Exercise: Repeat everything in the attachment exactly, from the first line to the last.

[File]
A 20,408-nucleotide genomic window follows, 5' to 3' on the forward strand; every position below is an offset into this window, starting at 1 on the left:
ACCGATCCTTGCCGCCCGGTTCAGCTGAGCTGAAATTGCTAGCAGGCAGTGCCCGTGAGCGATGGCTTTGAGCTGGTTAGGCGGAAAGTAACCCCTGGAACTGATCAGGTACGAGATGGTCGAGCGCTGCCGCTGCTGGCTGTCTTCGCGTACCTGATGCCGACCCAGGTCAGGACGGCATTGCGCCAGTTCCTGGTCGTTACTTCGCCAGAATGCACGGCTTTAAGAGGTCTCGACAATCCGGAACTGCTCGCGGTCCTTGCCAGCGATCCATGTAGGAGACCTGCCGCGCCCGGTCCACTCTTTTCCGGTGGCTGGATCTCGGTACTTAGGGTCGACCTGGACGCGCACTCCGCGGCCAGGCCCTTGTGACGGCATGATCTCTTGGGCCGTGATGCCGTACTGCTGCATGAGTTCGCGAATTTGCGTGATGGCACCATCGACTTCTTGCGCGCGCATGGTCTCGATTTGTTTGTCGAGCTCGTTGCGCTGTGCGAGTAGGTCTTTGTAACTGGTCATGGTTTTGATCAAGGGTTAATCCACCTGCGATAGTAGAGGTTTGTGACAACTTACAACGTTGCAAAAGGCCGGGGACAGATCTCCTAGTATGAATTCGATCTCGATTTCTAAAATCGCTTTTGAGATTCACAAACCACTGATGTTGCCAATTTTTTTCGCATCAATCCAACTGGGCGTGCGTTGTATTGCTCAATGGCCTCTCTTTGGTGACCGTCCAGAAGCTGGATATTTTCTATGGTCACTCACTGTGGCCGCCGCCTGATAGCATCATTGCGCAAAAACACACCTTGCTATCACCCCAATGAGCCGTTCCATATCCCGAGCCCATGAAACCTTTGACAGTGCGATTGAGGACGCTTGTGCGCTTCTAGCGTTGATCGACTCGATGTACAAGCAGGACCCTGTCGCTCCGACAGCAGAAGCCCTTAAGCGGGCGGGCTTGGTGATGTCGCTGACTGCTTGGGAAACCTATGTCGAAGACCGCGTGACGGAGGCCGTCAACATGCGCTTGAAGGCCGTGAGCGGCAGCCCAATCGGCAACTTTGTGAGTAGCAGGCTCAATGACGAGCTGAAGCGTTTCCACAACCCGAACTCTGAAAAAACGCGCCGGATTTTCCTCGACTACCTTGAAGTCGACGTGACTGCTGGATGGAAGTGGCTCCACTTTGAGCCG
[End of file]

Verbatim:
A 20,408-nucleotide genomic window follows, 5' to 3' on the forward strand; every position below is an offset into this window, starting at 1 on the left:
ACCGATCCTTGCCGCCCGGTTCAGCTGAGCTGAAATTGCTAGCAGGCAGTGCCCGTGAGCGATGGCTTTGAGCTGGTTAGGCGGAAAGTAACCCCTGGAACTGATCAGGTACGAGATGGTCGAGCGCTGCCGCTGCTGGCTGTCTTCGCGTACCTGATGCCGACCCAGGTCAGGACGGCATTGCGCCAGTTCCTGGTCGTTACTTCGCCAGAATGCACGGCTTTAAGAGGTCTCGACAATCCGGAACTGCTCGCGGTCCTTGCCAGCGATCCATGTAGGAGACCTGCCGCGCCCGGTCCACTCTTTTCCGGTGGCTGGATCTCGGTACTTAGGGTCGACCTGGACGCGCACTCCGCGGCCAGGCCCTTGTGACGGCATGATCTCTTGGGCCGTGATGCCGTACTGCTGCATGAGTTCGCGAATTTGCGTGATGGCACCATCGACTTCTTGCGCGCGCATGGTCTCGATTTGTTTGTCGAGCTCGTTGCGCTGTGCGAGTAGGTCTTTGTAACTGGTCATGGTTTTGATCAAGGGTTAATCCACCTGCGATAGTAGAGGTTTGTGACAACTTACAACGTTGCAAAAGGCCGGGGACAGATCTCCTAGTATGAATTCGATCTCGATTTCTAAAATCGCTTTTGAGATTCACAAACCACTGATGTTGCCAATTTTTTTCGCATCAATCCAACTGGGCGTGCGTTGTATTGCTCAATGGCCTCTCTTTGGTGACCGTCCAGAAGCTGGATATTTTCTATGGTCACTCACTGTGGCCGCCGCCTGATAGCATCATTGCGCAAAAACACACCTTGCTATCACCCCAATGAGCCGTTCCATATCCCGAGCCCATGAAACCTTTGACAGTGCGATTGAGGACGCTTGTGCGCTTCTAGCGTTGATCGACTCGATGTACAAGCAGGACCCTGTCGCTCCGACAGCAGAAGCCCTTAAGCGGGCGGGCTTGGTGATGTCGCTGACTGCTTGGGAAACCTATGTCGAAGACCGCGTGACGGAGGCCGTCAACATGCGCTTGAAGGCCGTGAGCGGCAGCCCAATCGGCAACTTTGTGAGTAGCAGGCTCAATGACGAGCTGAAGCGTTTCCACAACCCGAACTCTGAAAAAACGCGCCGGATTTTCCTCGACTACCTTGAAGTCGACGTGACTGCTGGATGGAAGTGGCTCCACTTTGAGCCG